Cooper Union celebrated the ingenuity of 19th century mechanical engineering at its recent exhibit, "A Better Mousetrap: Patents and the Process of Invention." The display of early rotary engines, artificial limbs, pumps, and brick-making machines coincided with the 200th birthday of the New York school's founder, Peter Cooper, an entrepreneur, inventor, and philanthropist best known for his 1830 design of Tom Thumb, the first practical steam locomotive built in North America.
According to Jean Le Mee, chairman of Cooper Union's mechanical engineering department and exhibit curator, "One overwhelming impression given by the models is their practicality. They fit the traditional American frontier ethos."
That quest to build better mousetraps was spurred by the first patent act passed by Congress in 1790. It instituted a regulation unique to the U.S. patent system: along with drawings and a description, inventors had to file a model.
By 1880, when the model requirement was abolished, more than 200,000 physical replicas had been submitted. More than half that number have been lost due to neglect and abandonment. The items in the current exhibit were selected from 60,000 surviving patent models collected by Cliff Petersen, an aerospace engineer and 1943 Cooper Union graduate.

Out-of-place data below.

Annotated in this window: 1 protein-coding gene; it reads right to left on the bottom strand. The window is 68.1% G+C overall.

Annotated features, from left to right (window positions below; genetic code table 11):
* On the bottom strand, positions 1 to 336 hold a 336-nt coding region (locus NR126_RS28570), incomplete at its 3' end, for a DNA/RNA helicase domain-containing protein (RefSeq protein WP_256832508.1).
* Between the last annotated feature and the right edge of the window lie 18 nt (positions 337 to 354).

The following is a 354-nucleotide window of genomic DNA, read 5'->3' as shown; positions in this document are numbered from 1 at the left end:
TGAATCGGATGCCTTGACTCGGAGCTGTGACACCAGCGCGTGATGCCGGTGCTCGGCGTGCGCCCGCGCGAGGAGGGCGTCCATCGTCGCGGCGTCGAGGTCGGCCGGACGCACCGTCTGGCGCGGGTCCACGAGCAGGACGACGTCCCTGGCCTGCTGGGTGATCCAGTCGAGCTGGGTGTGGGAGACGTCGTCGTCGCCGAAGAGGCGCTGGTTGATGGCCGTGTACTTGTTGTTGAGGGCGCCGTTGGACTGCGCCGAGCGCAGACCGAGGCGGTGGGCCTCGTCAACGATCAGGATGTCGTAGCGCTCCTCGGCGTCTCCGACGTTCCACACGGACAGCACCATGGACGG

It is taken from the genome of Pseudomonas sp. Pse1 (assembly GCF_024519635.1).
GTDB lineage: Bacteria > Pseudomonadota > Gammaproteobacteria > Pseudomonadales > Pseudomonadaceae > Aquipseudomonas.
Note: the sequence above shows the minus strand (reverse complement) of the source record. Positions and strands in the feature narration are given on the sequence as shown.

Interestingly, Le Mee noted that the rise of engineering schools and the teaching of descriptive geometry at the end of the 19th century shifted common practice away from model making and toward the increased use of drawings for thinking and design. Today, that situation is again being reversed. As CAD and techniques like stereolithography come to the fore, physical modeling is playing a leading role in aiding thought and design.
"Looking at these models, we catch a glimpse of the utter delight of the inventors' minds in coming up with their own versions: useful, though to whom and for what may not be any of our business, but above all different," said Le Mee. "They are a monument to an age, and a free lesson to our own."
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|Title Annotation:||Cooper Union exhibition of patent models|
|Date:||Apr 1, 1991|
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